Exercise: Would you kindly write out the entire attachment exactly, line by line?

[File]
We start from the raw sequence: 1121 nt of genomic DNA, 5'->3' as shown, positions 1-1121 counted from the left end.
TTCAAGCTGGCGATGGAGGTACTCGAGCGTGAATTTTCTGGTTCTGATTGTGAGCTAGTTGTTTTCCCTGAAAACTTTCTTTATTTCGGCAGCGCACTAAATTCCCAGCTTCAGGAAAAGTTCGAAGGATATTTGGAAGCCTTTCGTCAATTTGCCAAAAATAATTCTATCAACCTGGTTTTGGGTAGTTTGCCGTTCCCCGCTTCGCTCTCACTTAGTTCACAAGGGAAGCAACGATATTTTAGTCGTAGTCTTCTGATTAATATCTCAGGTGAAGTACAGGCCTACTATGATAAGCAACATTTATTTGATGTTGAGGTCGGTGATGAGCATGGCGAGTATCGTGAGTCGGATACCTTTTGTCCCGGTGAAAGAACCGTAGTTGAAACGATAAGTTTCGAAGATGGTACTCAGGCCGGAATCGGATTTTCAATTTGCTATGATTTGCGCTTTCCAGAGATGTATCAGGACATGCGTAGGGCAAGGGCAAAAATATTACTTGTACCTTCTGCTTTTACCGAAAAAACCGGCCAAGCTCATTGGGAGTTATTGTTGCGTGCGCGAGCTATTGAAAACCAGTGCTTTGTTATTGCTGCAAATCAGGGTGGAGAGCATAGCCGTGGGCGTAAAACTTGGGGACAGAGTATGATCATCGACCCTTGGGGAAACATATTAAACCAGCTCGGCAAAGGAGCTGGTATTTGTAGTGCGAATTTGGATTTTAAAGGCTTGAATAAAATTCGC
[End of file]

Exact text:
We start from the raw sequence: 1121 nt of genomic DNA, 5'->3' as shown, positions 1-1121 counted from the left end.
TTCAAGCTGGCGATGGAGGTACTCGAGCGTGAATTTTCTGGTTCTGATTGTGAGCTAGTTGTTTTCCCTGAAAACTTTCTTTATTTCGGCAGCGCACTAAATTCCCAGCTTCAGGAAAAGTTCGAAGGATATTTGGAAGCCTTTCGTCAATTTGCCAAAAATAATTCTATCAACCTGGTTTTGGGTAGTTTGCCGTTCCCCGCTTCGCTCTCACTTAGTTCACAAGGGAAGCAACGATATTTTAGTCGTAGTCTTCTGATTAATATCTCAGGTGAAGTACAGGCCTACTATGATAAGCAACATTTATTTGATGTTGAGGTCGGTGATGAGCATGGCGAGTATCGTGAGTCGGATACCTTTTGTCCCGGTGAAAGAACCGTAGTTGAAACGATAAGTTTCGAAGATGGTACTCAGGCCGGAATCGGATTTTCAATTTGCTATGATTTGCGCTTTCCAGAGATGTATCAGGACATGCGTAGGGCAAGGGCAAAAATATTACTTGTACCTTCTGCTTTTACCGAAAAAACCGGCCAAGCTCATTGGGAGTTATTGTTGCGTGCGCGAGCTATTGAAAACCAGTGCTTTGTTATTGCTGCAAATCAGGGTGGAGAGCATAGCCGTGGGCGTAAAACTTGGGGACAGAGTATGATCATCGACCCTTGGGGAAACATATTAAACCAGCTCGGCAAAGGAGCTGGTATTTGTAGTGCGAATTTGGATTTTAAAGGCTTGAATAAAATTCGC